I've certainly done my fair share of getting new staff trained and up-to-speed, but even new employees had much to contribute, and could perhaps take over more duties from me that they could dive into right way, such as manuscript reading for example, while I got them up to speed on other procedures and responsibilities.

And finally, why do I think people in the biz move around so much? Do they, really? I've never worked in any other industry aside from retail at B&N, and certainly there was more turnover there than in publishing. People move around in every industry for the same reasons--to get a higher position, more pay, change departments, change industries, get married, have kids, because of problems with their bosses or problems with their coworkers. I don't think people move around in children's book publishing more so than in other industries.

If in fact there IS more turnover in children's book publishing than in other industries, perhaps it can be attributed to the fact that so many of the staff are young and female. This has been discussed on several other blogs, and I posted my response to the issue here. I think women are perhaps more likely than men to move for their spouses who most likely make more money, or leave if they decide to start a family. The low pay is also a factor--people may be eager to either move up more quickly into higher-paying positions, and sometimes the only way to do that is to move companies.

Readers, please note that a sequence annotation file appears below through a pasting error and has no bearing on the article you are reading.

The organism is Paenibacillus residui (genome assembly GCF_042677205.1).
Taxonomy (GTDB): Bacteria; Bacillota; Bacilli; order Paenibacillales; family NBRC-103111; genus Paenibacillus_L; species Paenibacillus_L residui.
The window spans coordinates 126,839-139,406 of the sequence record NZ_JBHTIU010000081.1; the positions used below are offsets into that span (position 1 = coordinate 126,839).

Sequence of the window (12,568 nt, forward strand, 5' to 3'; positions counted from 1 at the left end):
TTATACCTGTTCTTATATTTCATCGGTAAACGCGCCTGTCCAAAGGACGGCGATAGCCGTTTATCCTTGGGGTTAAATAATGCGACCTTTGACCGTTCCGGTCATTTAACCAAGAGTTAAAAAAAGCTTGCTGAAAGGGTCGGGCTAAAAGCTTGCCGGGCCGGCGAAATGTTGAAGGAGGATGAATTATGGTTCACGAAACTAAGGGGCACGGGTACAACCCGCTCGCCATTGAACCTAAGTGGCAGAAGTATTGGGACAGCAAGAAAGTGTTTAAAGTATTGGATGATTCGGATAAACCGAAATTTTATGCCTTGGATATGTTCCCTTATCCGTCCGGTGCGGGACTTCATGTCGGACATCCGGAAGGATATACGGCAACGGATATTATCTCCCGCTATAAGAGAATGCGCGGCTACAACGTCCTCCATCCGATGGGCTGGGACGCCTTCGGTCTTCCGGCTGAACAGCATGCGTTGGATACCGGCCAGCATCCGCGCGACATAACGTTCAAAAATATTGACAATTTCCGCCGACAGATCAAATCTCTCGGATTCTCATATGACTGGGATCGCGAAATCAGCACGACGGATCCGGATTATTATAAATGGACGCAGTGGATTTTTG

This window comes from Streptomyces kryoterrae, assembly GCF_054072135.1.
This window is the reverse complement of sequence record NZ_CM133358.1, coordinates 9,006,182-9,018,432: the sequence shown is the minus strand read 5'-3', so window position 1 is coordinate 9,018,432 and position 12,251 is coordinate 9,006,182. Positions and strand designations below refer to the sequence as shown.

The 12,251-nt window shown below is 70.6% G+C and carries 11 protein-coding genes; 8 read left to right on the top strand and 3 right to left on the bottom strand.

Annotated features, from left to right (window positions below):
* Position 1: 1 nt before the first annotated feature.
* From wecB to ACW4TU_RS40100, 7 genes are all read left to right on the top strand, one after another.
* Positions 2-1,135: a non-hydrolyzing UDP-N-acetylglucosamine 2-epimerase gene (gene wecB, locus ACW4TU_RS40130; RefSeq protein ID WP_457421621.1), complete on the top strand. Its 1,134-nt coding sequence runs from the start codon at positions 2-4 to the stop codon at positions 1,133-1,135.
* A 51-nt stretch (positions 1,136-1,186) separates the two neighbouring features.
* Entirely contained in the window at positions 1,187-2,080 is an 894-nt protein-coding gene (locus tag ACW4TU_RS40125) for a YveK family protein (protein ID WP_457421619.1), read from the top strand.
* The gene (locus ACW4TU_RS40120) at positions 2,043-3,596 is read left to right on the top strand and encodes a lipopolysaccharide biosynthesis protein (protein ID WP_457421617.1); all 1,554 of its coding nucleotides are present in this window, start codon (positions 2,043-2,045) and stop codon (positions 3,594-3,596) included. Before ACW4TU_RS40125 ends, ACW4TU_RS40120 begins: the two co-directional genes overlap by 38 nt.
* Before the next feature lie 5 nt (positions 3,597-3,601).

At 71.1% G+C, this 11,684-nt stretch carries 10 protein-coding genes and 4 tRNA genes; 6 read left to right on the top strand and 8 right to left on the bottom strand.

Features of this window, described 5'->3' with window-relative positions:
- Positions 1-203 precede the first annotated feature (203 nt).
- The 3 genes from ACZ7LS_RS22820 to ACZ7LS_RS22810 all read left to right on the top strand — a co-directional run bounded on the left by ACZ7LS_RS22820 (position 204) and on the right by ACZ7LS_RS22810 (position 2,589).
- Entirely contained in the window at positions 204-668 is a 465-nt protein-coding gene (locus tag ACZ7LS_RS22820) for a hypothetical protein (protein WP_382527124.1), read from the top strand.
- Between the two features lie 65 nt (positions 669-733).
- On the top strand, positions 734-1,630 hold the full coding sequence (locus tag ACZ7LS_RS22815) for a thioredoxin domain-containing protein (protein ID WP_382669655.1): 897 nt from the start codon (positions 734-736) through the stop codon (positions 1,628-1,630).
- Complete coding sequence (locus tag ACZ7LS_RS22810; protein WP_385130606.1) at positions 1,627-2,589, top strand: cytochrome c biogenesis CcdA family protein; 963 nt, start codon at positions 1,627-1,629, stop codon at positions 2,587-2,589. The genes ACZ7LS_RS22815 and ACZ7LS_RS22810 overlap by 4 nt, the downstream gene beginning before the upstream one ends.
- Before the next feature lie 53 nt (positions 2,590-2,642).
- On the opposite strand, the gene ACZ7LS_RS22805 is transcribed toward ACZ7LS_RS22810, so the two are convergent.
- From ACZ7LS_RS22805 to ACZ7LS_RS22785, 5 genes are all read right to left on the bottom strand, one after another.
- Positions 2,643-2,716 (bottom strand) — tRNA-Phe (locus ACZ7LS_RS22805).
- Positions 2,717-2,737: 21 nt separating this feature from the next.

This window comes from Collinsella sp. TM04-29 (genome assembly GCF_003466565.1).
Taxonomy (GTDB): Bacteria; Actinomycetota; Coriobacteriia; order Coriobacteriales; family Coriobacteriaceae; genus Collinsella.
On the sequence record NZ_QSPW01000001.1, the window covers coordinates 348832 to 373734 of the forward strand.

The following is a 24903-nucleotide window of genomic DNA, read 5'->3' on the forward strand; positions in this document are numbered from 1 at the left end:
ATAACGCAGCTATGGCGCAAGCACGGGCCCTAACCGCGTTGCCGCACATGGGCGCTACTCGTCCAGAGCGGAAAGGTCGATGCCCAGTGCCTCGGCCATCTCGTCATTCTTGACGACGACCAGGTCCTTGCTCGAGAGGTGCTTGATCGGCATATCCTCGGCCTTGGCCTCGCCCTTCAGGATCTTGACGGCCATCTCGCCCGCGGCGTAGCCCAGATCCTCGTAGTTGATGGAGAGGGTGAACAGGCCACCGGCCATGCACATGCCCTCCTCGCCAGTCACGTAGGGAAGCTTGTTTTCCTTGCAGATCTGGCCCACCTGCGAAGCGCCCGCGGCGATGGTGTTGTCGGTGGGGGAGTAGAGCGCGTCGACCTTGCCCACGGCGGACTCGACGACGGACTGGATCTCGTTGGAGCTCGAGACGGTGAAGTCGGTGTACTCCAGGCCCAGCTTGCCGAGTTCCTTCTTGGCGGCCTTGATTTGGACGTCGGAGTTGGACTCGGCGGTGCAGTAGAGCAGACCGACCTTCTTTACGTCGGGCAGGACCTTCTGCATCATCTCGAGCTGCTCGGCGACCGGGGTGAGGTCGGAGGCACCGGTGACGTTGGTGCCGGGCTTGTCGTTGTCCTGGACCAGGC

Anyway, I know I may be naive and overly optimistic sometimes, but when I look at our staff today, I think we're probably the best, most stable we've ever had, and it seems to me that most everyone is really happy there doing what they do. Of course there will be changes in the future, but I hope we stay this way for a little while.


Anonymous said...

Thanks, Alvina. This perspective isn't often heard.

I'm glad you're so content in your job. I love your line, "follow my compass, not my clock." There's some sage advice!

alvina said...

Thanks, I heard that saying in a talk that Avon CEO Andrea Jung gave--she said Ann Moore (Time Warner CEO) said it to her when she was making a difficult career choice, and I'm sure someone else said it to her. I know I've said it to many of my colleagues! It's on my bulletin board right now.

Agyw said...

I whined on my blog about that fear of aging too quickly to do the things I'm driven to do (okay and I have a few years on you). But I really like that saying and shall appropriate it anon. I have my dancing hammies with a Japanese proverb, Hammies because how can you take them too seriously, and one of my beloved crit groups (I'm blessed with two), we call ourselves the Hammies. The proverb, I lifted from the miraculous Cynthia Lord:We are fools whether we dance or not. We might as well dance.

TS said...

As one of the new people, I can say I'm glad you're still around. You've been a really great role model and someone I feel comfortable coming to for advice (like tonight).

It's funny, cuz I wondered why so many people left in such a short amount of time as well but there was absolutely no reason I could see. And it's true that only one person left for a higher up position. I've been at other jobs where large groups of people left from discontentment or restlessness but obviously LB is a great place to be when the people who leave are sad to be going and are only leaving because they are hearing the call of another state/industry/etc.